“Through her work, whatever good is in the minds and hearts of men, whatever good lies latent in the religious practices and cultures of diverse peoples, is not only saved from destruction but is also healed, ennobled, and perfected unto the glory of God, the confusion of the devil, and the happiness of man” (Lumen gentium, 17).
Dear sons and daughters, there is no need to remind you that such action of the laity in your Churches, such a full exercise of the priesthood of the laity in Africa, will not be possible without a close and permanent communion with the hierarchy, and in trusting and fraternal exchange with the priests whose mission is inseparable from yours. To those priests who are among you, and to all their brethren in the priesthood, We wish to say how much We count upon them and how much confidence We place in their role as educators in the faith, revealers of the Word of God and ministers of the sacraments of Penance and the Eucharist. The conciliar decree Presbyterorum Ordinis recalled this in forceful terms:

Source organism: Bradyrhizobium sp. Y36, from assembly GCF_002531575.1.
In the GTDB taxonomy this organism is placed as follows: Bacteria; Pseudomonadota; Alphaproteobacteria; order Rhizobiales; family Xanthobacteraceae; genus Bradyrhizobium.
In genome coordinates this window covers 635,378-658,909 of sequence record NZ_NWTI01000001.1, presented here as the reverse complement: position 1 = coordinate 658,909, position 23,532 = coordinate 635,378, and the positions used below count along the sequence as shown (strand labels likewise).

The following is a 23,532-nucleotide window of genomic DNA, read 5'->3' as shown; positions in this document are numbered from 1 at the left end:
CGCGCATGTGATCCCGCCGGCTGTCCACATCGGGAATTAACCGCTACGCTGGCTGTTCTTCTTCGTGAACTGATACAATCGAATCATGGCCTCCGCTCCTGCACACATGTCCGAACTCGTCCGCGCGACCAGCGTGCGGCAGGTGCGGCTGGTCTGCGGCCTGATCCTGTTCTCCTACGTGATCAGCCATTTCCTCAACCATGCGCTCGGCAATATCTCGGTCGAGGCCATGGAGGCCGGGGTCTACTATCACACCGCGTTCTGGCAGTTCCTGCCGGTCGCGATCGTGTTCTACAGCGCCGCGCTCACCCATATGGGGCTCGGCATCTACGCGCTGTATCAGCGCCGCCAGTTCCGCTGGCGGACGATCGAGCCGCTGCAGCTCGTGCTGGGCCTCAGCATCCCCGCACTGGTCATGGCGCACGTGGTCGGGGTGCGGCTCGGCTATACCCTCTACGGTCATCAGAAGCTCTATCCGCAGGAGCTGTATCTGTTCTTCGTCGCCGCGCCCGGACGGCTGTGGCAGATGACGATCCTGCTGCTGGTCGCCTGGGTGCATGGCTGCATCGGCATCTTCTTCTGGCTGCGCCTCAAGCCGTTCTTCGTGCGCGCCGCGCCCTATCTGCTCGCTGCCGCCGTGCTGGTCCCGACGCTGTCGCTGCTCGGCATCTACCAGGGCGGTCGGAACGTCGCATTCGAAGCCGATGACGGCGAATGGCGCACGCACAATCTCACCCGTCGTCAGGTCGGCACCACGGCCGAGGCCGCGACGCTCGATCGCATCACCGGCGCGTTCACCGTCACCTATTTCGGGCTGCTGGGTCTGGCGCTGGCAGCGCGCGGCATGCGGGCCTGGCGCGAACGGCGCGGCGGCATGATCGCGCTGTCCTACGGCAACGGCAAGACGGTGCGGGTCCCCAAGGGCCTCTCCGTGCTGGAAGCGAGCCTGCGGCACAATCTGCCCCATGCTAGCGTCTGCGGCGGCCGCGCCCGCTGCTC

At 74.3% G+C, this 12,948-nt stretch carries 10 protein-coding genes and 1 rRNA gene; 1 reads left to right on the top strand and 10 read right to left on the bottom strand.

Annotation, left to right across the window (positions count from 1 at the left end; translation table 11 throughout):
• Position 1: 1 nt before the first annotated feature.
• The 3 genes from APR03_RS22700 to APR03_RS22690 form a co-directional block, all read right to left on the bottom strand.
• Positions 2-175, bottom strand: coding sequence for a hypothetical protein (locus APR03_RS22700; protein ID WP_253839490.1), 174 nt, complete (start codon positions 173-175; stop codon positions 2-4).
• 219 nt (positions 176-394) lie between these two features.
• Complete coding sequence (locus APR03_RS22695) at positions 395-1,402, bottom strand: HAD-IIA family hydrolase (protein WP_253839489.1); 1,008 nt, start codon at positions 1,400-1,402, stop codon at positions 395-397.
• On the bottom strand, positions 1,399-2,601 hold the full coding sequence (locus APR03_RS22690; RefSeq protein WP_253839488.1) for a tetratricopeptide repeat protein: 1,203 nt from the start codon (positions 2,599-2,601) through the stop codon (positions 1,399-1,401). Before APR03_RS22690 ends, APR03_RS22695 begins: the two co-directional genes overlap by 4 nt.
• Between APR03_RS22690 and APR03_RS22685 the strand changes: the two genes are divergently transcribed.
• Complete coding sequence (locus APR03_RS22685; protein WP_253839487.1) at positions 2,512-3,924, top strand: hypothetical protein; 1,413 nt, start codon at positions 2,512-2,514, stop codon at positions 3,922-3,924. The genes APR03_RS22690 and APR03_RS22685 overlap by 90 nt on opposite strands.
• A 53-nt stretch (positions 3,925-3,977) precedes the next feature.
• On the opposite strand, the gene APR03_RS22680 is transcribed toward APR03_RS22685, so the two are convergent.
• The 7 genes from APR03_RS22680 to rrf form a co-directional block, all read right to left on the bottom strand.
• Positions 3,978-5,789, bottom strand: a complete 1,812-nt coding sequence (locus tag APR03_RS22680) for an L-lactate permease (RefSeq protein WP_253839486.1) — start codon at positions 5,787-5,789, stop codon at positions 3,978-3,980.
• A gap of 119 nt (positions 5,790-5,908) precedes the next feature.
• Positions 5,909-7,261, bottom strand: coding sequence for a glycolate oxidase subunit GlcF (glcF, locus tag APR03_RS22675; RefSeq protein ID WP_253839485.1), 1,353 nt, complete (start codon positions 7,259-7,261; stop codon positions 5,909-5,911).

“Ceremonies however beautiful, or associations however flourishing, will be of little value if they are not directed towards educating men in the attainment of Christian maturity. To further this goal, priests should help men see what is required and what is God’s will in the great and small events of life”.
Dearly beloved sons, whether you be priests native to the place in which you work or from other lands, help one another to work in this direction, and do not fail to associate in this essential task of promoting the laity the Religious Brothers and Sisters whose irreplaceable action, which complements your own, you have experienced for so long.